How to Choose the Perfect Marketing Channel

Now that you know more about the benefits of each marketing channel, how do you choose the right one to use? Fortunately, you’re not limited to just one. As we’ve discussed, certain types of messages are best suited to one or the other, meaning you can incorporate both channels into your marketing strategy for different occasions.

In specific situations where you’re not sure which channel is best, ask yourself these questions:

  • Do I need to get this message out urgently?
  • What’s the tone of this message?
  • How long does this message need to be?
  • Am I looking for an immediate response?
  • What’s the goal of this message?

Use the answers to these questions as a guide. In general, messages that are urgent, casual, and short should be texts, whereas messages that need to be longer, more formal, or include more information can be emails.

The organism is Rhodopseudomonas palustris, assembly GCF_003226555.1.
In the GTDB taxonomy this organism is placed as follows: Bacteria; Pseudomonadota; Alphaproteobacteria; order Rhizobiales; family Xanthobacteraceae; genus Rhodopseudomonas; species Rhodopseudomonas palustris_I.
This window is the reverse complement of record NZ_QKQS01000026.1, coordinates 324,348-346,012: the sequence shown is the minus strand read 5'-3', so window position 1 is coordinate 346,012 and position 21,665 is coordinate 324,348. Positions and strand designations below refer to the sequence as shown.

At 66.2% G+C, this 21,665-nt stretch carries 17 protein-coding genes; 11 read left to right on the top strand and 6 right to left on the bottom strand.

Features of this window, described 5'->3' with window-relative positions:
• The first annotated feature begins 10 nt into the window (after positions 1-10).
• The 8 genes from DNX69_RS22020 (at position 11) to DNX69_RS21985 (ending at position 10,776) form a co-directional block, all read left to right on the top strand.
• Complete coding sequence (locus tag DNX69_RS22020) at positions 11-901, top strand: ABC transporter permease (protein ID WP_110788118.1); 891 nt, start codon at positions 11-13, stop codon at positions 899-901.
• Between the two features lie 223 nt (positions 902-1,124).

For example, say that your nonprofit is promoting an upcoming silent auction fundraiser. You might send out formal invitations with key event details via email, then send texts to tease some of the best auction items and remind guests to register to attend. After the auction, you might send casual texts to congratulate event volunteers on a successful auction and thank them for their help, then send longer thank-you emails to all auction guests that include photos and details about the total funds raised.

Whenever you’re faced with the decision to send an email or a text, don’t forget to take your audience’s communication preferences into account. Check your database for any recorded preferences for individual donors, then use demographic information and your nonprofit’s marketing engagement data to inform your decisions.

Building an Integrated Marketing Strategy